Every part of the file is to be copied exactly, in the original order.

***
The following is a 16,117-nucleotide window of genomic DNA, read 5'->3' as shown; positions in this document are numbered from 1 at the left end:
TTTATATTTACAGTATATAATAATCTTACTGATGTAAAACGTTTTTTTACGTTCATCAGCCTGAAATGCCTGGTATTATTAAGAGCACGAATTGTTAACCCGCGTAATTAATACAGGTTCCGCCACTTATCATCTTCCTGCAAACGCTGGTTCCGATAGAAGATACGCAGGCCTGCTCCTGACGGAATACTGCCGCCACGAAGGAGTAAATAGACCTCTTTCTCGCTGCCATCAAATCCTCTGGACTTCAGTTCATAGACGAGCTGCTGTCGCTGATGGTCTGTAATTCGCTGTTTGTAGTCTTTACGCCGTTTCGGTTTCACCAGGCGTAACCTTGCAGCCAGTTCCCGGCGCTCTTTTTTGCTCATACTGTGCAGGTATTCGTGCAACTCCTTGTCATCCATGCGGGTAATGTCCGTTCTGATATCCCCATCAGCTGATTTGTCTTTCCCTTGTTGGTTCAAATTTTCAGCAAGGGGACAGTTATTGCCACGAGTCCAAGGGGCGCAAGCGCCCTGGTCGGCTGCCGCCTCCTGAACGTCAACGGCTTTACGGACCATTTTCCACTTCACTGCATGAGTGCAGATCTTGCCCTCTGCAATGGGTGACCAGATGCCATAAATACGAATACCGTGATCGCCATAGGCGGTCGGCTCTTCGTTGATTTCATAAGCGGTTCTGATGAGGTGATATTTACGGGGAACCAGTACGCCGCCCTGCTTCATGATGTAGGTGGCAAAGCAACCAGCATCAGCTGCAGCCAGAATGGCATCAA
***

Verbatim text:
The following is a 16,117-nucleotide window of genomic DNA, read 5'->3' as shown; positions in this document are numbered from 1 at the left end:
TTTATATTTACAGTATATAATAATCTTACTGATGTAAAACGTTTTTTTACGTTCATCAGCCTGAAATGCCTGGTATTATTAAGAGCACGAATTGTTAACCCGCGTAATTAATACAGGTTCCGCCACTTATCATCTTCCTGCAAACGCTGGTTCCGATAGAAGATACGCAGGCCTGCTCCTGACGGAATACTGCCGCCACGAAGGAGTAAATAGACCTCTTTCTCGCTGCCATCAAATCCTCTGGACTTCAGTTCATAGACGAGCTGCTGTCGCTGATGGTCTGTAATTCGCTGTTTGTAGTCTTTACGCCGTTTCGGTTTCACCAGGCGTAACCTTGCAGCCAGTTCCCGGCGCTCTTTTTTGCTCATACTGTGCAGGTATTCGTGCAACTCCTTGTCATCCATGCGGGTAATGTCCGTTCTGATATCCCCATCAGCTGATTTGTCTTTCCCTTGTTGGTTCAAATTTTCAGCAAGGGGACAGTTATTGCCACGAGTCCAAGGGGCGCAAGCGCCCTGGTCGGCTGCCGCCTCCTGAACGTCAACGGCTTTACGGACCATTTTCCACTTCACTGCATGAGTGCAGATCTTGCCCTCTGCAATGGGTGACCAGATGCCATAAATACGAATACCGTGATCGCCATAGGCGGTCGGCTCTTCGTTGATTTCATAAGCGGTTCTGATGAGGTGATATTTACGGGGAACCAGTACGCCGCCCTGCTTCATGATGTAGGTGGCAAAGCAACCAGCATCAGCTGCAGCCAGAATGGCATCAA